Category Archives: Philosophy

Educational Philosophy – Historical Perspectives

Philosophical reflection upon education can be traced back to Plato’s Meno and Republic; the work of many mainstream philosophers since has educational relevance, but specific reference to education has been sporadic. When noted philosophers have turned directly to education their … Continue reading

Posted in Education, Philosophy | Tagged ,

Wisdom: Philosophical Aspects

The first part of the article retraces shifts in the understanding of wisdom from antiquity to modern times. Having originally, as with the Seven Sages of Greece, betokened practical–political expertise, ‘wisdom’ for Plato became a specifically theoretical notion, and for Aristotle the … Continue reading

Posted in Philosophy, Wisdom | Tagged ,

Where Are the Women?: Why Expanding the Archive Makes Philosophy Better

Book – Philosophy has not just excluded women. It has also been shaped by the exclusion of women. As the field grapples with the reality that sexism is a central problem not just for the demographics of the field but also … Continue reading

Posted in Philosophy, women | Tagged ,

Women in Philosophy

The point in thinking about the intersection of feminism and philosophy is not only to do justice to historical women who have been excluded from our consideration. Rather the point is to gain traction on our own time. How have … Continue reading

Posted in Philosophy, women | Tagged ,

How do you approach public philosophy?

When I was in college, I saw dysfunctional academic philosophy first hand, the height of irony. In my junior year, two full professors in their prime left the Philosophy Department, and the department went into receivership. To my limited perspective, … Continue reading

Posted in Philosophy | Tagged

Problems, philosophy and politics of climate science

This book is a critical appraisal of the status of the so-called Climate Sciences (CS). These are contributed by many other basic sciences like physics, geology, chemistry and as such employ theoretical and experimental methods. In the last few decades, … Continue reading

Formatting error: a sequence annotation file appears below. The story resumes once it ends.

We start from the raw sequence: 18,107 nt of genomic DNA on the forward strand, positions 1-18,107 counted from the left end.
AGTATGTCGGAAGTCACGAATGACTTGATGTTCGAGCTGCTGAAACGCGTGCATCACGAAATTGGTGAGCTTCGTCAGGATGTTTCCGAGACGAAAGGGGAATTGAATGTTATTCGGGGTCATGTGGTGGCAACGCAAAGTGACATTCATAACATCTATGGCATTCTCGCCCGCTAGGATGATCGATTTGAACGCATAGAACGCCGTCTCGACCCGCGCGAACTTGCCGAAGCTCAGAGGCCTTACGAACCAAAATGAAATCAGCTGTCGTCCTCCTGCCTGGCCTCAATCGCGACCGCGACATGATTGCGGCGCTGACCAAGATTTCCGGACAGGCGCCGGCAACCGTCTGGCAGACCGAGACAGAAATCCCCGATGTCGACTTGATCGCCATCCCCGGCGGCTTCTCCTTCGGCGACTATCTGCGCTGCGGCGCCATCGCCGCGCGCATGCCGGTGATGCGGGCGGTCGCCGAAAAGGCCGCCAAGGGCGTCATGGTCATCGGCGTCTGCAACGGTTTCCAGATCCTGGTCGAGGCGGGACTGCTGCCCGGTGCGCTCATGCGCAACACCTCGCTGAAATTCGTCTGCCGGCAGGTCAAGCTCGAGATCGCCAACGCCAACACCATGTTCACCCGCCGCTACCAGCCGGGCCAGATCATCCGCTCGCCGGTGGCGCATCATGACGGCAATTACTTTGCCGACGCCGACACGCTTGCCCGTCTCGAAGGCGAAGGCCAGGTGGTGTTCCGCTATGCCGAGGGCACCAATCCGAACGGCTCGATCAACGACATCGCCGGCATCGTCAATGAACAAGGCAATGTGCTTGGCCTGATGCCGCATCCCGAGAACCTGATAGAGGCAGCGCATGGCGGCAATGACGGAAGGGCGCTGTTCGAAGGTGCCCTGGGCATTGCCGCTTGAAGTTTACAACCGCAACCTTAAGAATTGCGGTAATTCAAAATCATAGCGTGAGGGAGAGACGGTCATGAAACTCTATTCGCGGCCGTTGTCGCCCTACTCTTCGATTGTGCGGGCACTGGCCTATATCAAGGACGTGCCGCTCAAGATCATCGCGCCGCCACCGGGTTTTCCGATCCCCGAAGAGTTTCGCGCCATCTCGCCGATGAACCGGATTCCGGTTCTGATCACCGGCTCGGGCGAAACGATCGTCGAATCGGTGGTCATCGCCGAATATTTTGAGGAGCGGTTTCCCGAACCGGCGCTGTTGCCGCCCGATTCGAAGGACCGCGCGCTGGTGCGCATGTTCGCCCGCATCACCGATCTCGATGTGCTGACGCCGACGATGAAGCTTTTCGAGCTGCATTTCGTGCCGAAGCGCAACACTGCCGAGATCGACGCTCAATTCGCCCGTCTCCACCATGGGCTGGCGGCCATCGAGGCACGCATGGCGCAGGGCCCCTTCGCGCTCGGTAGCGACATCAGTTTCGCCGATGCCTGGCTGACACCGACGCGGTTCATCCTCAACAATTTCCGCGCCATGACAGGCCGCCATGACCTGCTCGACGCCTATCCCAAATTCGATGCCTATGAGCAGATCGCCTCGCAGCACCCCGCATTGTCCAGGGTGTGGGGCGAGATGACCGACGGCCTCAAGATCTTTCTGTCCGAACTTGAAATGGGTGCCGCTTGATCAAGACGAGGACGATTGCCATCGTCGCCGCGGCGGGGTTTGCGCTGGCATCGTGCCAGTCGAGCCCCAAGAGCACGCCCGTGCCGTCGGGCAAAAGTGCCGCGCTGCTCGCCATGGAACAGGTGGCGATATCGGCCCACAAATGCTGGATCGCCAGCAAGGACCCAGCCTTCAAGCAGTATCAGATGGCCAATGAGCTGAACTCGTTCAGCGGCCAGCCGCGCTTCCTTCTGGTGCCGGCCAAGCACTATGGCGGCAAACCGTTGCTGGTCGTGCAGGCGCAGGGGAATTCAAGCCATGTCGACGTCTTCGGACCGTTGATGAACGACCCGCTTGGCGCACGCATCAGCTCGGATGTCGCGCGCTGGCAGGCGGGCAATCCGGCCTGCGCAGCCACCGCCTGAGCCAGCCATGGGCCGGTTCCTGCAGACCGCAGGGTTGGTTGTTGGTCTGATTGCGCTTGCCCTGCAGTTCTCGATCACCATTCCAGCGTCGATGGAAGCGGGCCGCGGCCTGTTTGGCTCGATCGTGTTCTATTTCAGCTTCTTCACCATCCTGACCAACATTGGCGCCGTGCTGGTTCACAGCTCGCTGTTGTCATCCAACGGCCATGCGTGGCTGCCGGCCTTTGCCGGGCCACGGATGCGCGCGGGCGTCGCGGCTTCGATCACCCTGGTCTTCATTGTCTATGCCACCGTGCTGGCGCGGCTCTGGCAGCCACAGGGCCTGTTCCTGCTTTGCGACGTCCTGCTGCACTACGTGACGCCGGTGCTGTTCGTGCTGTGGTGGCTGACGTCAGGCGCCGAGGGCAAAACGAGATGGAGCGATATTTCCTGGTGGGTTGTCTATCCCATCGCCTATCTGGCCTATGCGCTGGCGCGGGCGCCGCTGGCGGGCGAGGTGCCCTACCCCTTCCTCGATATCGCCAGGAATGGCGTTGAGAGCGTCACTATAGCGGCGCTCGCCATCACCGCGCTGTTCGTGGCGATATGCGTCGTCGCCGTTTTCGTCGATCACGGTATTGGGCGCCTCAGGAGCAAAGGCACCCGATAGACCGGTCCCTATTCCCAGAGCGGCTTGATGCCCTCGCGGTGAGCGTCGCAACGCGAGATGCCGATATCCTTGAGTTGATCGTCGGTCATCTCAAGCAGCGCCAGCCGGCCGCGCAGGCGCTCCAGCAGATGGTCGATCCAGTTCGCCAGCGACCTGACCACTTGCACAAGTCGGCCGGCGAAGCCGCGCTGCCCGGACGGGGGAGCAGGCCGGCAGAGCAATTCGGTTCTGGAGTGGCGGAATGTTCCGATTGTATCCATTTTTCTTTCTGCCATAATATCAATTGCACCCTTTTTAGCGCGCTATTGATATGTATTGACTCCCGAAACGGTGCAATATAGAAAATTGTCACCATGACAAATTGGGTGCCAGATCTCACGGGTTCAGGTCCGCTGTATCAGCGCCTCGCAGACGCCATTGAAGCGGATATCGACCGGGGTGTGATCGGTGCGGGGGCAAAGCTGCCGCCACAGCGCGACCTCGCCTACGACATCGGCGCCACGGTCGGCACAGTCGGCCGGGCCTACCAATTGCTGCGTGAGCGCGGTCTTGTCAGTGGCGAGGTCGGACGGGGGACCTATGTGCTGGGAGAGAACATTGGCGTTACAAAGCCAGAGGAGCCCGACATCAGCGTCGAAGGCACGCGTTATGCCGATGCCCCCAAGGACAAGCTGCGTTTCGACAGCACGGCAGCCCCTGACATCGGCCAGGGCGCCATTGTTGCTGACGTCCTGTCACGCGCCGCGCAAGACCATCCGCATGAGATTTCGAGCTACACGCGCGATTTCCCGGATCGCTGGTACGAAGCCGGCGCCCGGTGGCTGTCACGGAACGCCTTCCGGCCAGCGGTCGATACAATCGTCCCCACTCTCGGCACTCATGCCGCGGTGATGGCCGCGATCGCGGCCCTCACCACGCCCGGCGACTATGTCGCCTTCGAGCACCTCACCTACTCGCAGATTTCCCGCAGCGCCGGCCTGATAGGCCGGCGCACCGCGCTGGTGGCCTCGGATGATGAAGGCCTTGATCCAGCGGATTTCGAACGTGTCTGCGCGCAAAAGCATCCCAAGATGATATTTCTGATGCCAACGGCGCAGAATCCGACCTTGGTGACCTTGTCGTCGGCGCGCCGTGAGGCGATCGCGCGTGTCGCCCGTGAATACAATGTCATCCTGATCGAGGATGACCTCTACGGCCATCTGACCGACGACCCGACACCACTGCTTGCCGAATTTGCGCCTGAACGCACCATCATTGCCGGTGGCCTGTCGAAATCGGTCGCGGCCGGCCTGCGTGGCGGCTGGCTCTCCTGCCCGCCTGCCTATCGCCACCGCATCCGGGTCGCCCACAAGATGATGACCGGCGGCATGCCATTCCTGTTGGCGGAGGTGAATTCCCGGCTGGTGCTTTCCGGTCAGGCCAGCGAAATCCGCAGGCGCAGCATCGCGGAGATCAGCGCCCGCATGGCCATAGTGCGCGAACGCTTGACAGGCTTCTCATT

Posted in climate change, Philosophy | Tagged ,

Gilles Deleuze’s Philosophy of Nature: System and Method in What is Philosophy?

For its elliptical style, What is Philosophy? appears to be fragmentary and inscrutable, and its reception has been correspondingly contentious. Following an intimation by Gilles Deleuze himself, this article proposes that his final book, written in collaboration with Félix Guattari, … Continue reading

Posted in Deleuze, Philosophy | Tagged ,

The Philosophy of Social Evolution

From mitochondria to meerkats, the natural world is full of spectacular examples of social behavior. In the early 1960s, Bill Hamilton changed the way we think about how such behavior evolves. He introduced three key innovations – now known as … Continue reading

Posted in Philosophy, Social evolution | Tagged ,

Science as Social Existence: Heidegger and the Sociology of Scientific Knowledge

Jeff Kochan’s book is distinguished by clearly formulated theses, convincing arguments, and far-reaching consequences. It continues the tradition of existential-phenomenological theories of science begun by Joseph Kockelmans, Patrick Heelan, Theodore Kisiel, and Martin Eger. The seven chapters focus on the … Continue reading

Posted in Heidegger, Philosophy, philosophy of science | Tagged , ,

Philosophy for Children

In the United States, philosophy typically makes its formal entry into the curriculum at the college level. A growing number of high schools offer some introduction to philosophy, often in special literature courses for college-bound students. In Europe and many … Continue reading

Posted in Children, Philosophy | Tagged ,